Torres del Paine with a Twist
For many travellers, particularly for those with a penchant for the great outdoors, Torres Del Paine is an area high on their wanderlust tick-list. Scott Dunn South America Specialist Konrad Mludzinski recently returned to this ice-capped paradise. Here, he gives us the lowdown on his trip, on which he endeavoured to venture off the beaten path and explore some of the park’s lesser-known trails and viewpoints.
17 May 2022
Tucked away in the southern depths of Chile’s Patagonia region, Torres del Paine is one of the most remote areas on the continent and getting there takes the best part of a day from the capital, Santiago. So, as our vehicle hurtled along the dusty gravel track towards the national park, the snow-capped towering peaks glistening in the midday sun and punctuating the horizon, I thought how lucky I am to be revisiting this area again. These are without doubt the perks of working in travel, and something we’ve all missed over the past couple of years when such far-flung destinations have been nothing more than a distant memory.
On my previous visit, eight or so years ago, I completed the W-trek which, over the course of several days, tackles the most iconic and well-known trails within the national park, culminating in the challenging hike to the base of the towers. The jagged granite peaks and the emerald green glacial lake is probably the most famous and photographed viewpoint in the park. It was a truly rewarding experience, but this time around I wanted to see what else the area had to offer…
The major difference I noticed upon my return were the colours; it was early April and autumn was just setting in, so the forest was turning a dazzling array of golden yellows, deep oranges and ruby reds. This made for a super scenic horseback ride, with the mountain range reflecting in the verdant waters and the leaves beginning to fall from the trees. This was also a far more relaxing way of taking in the scenery (compared to an arduous trek); the only real effort required was mounting the well-trained horse and occasionally pulling on the reins to keep it from chomping on the grass. We capped off the excursion by sharing a crisp cold local beer with the two friendly gauchos who look after the horses and the local estancia, our guide helping to translate some interesting stories between our two groups.
However, you don’t have to be a seasoned hiker or a keen rider to enjoy Torres del Paine. All the lodges that we work with in the area offer a wide variety of guided activities. Of course, there are the more strenuous full-day treks, but these are complemented by shorter hikes to magnificent viewpoints, bike rides, fishing trips and boat excursions. And with such an abundance of wildlife in this remote part of the world, every excursion offers the opportunity to spot condors, foxes, rheas (ostrich like birds), vicuñas (related to llamas) and pumas. Never in my wildest dreams did I ever envisage the chance to see a puma (also known as a mountain lion) in the wild, but lo and behold, on my second day we were fortunate to see not one but two! It was a magical moment and we stood in silence for a good twenty minutes watching a young male stalking a herd of vicuñas across the grassy plains. Other guests we met on our trip had been even more fortunate and seen a female with small cubs crossing the road right in front of their vehicle – proof that the puma population is doing well in the area.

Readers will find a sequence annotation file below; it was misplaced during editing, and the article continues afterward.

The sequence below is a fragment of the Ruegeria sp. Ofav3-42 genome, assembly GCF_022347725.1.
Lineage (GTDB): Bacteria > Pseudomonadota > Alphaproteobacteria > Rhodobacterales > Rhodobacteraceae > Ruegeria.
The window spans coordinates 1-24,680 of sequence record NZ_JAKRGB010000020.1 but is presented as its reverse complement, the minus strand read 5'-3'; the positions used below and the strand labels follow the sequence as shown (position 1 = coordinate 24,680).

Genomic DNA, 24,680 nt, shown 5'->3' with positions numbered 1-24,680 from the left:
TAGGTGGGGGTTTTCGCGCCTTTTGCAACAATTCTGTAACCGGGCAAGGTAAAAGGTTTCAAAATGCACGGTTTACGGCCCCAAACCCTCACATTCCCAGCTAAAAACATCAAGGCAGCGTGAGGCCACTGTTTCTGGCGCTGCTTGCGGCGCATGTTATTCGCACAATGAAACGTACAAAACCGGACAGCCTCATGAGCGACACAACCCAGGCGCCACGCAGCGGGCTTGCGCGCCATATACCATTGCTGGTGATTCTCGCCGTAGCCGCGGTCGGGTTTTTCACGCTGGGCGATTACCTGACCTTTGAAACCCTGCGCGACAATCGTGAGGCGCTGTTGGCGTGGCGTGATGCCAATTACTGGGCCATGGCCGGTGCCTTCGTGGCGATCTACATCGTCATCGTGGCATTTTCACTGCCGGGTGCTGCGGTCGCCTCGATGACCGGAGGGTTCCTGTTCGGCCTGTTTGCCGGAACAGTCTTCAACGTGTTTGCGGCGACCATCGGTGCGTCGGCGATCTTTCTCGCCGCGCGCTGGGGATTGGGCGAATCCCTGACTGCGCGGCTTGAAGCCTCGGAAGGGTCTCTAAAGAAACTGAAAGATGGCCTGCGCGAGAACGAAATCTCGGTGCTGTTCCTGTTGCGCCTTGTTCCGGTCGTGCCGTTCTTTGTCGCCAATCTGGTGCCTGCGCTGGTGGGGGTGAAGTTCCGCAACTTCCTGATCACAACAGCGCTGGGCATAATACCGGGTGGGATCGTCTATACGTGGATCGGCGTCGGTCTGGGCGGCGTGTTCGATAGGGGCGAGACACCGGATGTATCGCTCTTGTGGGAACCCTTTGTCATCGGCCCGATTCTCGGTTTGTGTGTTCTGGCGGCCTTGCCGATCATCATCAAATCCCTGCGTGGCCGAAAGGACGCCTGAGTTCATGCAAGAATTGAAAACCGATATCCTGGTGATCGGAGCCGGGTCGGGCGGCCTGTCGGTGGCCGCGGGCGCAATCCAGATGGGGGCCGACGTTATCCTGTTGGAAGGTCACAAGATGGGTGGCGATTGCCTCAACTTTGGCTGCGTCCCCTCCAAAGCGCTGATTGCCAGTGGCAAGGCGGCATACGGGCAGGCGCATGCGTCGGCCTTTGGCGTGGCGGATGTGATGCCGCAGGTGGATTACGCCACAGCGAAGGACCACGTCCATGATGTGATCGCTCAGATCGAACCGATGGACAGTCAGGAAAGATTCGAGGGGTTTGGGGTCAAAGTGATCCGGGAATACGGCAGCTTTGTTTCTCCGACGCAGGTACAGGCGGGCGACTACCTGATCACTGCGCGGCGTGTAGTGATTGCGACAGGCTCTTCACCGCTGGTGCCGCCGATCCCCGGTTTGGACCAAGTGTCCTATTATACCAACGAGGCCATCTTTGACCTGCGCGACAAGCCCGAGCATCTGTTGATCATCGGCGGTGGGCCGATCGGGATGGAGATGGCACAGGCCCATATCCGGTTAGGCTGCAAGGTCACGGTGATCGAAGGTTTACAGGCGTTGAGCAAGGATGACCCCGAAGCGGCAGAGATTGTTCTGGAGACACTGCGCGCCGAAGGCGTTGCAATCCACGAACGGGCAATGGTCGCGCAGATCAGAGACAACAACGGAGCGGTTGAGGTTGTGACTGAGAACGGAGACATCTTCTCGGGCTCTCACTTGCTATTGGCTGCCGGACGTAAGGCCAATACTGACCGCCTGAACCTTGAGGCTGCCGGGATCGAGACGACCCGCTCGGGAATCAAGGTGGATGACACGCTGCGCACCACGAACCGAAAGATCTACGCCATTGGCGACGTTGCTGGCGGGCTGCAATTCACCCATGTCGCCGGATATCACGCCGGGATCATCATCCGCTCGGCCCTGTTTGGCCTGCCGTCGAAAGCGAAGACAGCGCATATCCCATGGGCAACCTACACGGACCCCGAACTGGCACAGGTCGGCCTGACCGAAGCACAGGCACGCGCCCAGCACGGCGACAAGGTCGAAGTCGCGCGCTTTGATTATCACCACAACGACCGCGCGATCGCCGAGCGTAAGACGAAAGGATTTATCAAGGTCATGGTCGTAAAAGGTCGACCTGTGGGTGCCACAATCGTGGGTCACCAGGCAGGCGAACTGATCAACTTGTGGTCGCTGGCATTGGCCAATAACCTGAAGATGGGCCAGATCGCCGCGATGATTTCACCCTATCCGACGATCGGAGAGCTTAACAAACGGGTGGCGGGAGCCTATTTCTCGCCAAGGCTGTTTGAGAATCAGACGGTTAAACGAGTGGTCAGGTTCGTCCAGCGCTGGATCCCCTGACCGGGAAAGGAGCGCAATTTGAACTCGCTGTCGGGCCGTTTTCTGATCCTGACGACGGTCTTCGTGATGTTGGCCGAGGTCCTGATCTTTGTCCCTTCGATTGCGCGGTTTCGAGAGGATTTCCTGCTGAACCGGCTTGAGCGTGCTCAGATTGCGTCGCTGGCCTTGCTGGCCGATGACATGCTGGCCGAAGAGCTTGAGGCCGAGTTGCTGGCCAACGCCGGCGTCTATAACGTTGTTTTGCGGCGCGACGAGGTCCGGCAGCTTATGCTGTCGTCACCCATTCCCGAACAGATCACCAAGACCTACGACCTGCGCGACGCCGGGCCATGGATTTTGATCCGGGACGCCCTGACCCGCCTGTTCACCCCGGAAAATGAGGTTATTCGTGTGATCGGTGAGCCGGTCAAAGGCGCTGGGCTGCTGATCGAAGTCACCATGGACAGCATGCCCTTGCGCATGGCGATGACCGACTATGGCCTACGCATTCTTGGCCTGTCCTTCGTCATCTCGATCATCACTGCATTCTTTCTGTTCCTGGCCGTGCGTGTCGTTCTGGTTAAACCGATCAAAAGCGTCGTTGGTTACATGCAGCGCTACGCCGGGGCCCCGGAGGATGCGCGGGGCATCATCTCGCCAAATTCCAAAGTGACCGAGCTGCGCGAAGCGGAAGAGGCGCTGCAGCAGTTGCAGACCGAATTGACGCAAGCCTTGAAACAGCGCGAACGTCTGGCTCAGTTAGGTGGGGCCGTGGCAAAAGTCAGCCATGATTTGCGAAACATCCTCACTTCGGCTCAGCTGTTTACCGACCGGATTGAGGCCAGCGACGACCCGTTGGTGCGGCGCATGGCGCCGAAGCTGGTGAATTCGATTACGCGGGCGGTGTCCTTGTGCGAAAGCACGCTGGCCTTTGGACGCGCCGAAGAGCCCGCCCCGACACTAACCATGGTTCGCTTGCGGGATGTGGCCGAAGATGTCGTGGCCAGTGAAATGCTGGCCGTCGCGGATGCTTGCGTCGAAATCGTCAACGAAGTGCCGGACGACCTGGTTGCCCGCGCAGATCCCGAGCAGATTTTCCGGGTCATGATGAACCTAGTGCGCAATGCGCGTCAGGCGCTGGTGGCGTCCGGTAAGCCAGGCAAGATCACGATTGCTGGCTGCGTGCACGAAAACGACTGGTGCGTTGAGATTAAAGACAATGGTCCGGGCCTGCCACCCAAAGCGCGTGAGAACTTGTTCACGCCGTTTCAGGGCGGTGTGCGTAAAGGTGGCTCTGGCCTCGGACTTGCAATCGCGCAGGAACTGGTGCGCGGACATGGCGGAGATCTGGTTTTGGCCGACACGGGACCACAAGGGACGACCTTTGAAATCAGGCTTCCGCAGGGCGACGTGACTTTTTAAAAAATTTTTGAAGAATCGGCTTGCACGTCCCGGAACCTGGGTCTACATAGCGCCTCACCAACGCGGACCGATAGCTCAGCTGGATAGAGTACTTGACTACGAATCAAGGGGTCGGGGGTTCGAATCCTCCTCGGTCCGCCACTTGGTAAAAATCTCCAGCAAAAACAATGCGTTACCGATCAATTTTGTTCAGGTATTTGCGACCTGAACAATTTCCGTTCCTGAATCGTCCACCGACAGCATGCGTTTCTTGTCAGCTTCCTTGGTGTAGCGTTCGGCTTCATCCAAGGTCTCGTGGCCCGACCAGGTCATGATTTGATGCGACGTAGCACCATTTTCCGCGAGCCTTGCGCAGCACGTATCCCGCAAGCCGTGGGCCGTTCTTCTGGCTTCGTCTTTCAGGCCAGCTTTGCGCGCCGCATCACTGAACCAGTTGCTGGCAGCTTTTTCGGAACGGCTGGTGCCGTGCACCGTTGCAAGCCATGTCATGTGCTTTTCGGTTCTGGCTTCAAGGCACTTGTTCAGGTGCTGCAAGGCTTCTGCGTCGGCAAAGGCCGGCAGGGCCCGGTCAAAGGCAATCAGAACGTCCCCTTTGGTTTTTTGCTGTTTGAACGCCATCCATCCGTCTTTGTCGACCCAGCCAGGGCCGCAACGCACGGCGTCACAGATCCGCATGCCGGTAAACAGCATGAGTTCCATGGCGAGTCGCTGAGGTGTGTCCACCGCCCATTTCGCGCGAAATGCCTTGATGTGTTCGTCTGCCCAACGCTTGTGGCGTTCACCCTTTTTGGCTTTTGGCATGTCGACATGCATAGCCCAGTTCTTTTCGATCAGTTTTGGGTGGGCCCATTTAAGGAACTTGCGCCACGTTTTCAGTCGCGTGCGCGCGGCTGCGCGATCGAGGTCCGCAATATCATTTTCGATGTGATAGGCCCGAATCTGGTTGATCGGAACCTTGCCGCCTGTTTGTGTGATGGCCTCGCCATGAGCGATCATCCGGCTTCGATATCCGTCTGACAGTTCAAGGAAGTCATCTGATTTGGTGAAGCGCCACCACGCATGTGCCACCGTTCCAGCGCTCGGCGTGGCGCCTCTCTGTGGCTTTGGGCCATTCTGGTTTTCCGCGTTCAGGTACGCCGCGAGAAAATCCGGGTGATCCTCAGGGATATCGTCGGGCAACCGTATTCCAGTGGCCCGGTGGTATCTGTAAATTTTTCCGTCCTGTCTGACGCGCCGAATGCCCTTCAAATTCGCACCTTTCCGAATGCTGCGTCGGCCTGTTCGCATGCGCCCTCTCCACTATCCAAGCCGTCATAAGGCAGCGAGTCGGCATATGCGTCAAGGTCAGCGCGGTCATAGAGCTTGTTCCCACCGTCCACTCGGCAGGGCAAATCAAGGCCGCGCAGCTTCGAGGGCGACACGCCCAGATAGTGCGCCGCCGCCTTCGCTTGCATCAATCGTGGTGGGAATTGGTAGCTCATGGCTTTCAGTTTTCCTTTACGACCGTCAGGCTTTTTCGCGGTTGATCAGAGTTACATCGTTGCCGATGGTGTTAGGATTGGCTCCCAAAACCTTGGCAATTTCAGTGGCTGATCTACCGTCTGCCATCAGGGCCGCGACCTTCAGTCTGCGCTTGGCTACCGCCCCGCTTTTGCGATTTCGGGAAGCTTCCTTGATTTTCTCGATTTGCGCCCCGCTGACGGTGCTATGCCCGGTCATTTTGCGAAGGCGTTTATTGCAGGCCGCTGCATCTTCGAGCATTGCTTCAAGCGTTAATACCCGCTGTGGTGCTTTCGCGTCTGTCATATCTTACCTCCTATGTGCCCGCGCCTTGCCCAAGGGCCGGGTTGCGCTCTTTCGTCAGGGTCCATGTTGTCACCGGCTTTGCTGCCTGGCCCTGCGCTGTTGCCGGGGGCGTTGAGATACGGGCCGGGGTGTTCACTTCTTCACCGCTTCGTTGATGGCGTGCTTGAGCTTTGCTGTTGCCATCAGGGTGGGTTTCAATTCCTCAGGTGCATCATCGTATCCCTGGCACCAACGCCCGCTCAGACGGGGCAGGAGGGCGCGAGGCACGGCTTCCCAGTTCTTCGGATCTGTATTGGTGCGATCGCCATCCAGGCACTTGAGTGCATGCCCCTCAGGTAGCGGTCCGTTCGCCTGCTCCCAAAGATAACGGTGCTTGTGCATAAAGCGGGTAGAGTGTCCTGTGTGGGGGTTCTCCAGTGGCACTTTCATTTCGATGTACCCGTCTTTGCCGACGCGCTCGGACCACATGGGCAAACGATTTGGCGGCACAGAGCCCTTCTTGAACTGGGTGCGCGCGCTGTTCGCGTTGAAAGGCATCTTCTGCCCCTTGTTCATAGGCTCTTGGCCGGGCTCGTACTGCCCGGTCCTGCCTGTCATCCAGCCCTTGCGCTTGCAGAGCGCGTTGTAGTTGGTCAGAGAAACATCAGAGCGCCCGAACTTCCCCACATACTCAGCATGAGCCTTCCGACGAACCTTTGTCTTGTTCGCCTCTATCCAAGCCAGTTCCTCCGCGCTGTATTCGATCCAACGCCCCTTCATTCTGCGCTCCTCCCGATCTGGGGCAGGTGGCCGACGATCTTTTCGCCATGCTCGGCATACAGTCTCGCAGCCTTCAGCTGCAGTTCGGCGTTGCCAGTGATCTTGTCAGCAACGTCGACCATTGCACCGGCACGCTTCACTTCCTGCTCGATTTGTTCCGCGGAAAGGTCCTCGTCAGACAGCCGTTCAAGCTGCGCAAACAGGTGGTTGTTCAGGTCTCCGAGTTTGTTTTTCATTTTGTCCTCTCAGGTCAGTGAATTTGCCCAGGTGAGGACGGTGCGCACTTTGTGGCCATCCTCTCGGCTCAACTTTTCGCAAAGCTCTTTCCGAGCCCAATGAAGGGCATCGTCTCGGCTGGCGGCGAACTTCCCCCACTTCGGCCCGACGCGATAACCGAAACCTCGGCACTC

As if all of these experiences weren’t amazing enough, we definitely saved the best until last. Our guide had been telling us about an unusual hike to Sierra Baguales, something that is exclusive to guests staying at Awasi Patagonia. At first, I wasn’t entirely convinced, because it’s in the opposite direction to the famous peaks and the national park, but he assured us that this was the “real, remote Patagonia” and that we wouldn’t see any other tourists. So, on our last day, we bundled into our 4x4 (a must in these parts), with our guide at the helm and our backs to the Paine Massif. For the entire journey (1.5 hours) we didn’t pass a single other vehicle on the road and just the odd rural estancia. Eventually, we came to the end of the public road and began our journey across private land, having to avoid the grazing cattle that call this area home. Once parked up, we began our climb to the viewpoint and it was at this stage that it dawned on us how far from civilisation we were… It was deathly silent! Our guide also pointed out that just over the next ridge was Argentina, which was completely mind blowing as we could have walked there if we’d wanted to (and been fit enough)! The surrounding mountain range and peaks were stunning and we walked in almost silence as we absorbed our new surroundings and fresh air. We eventually stopped at a rocky outcrop, where we discovered our final surprise of the day – hundreds of fossils dating back millions of years! It was at this point that the heavens opened (the first time we’d seen rain in four days), so we scrambled backdown the hillside to our vehicle. By the time we had turned back onto the main road (an hour later), the rain had stopped and the sun was once again out in its full glory. So we pulled over, found a quiet spot away from the road with a view towards Argentina, and our guide surprised us with a delightful picnic, washed down with a local cocktail and a glass of wine. By the time we had finished our meal, our clothes had dried out and we were ready to return to the lodge and jump into the heated outdoor hot tub that had been prepared for us earlier that morning. A truly unforgettable and special day, and something that is exclusive to those staying at Awasi!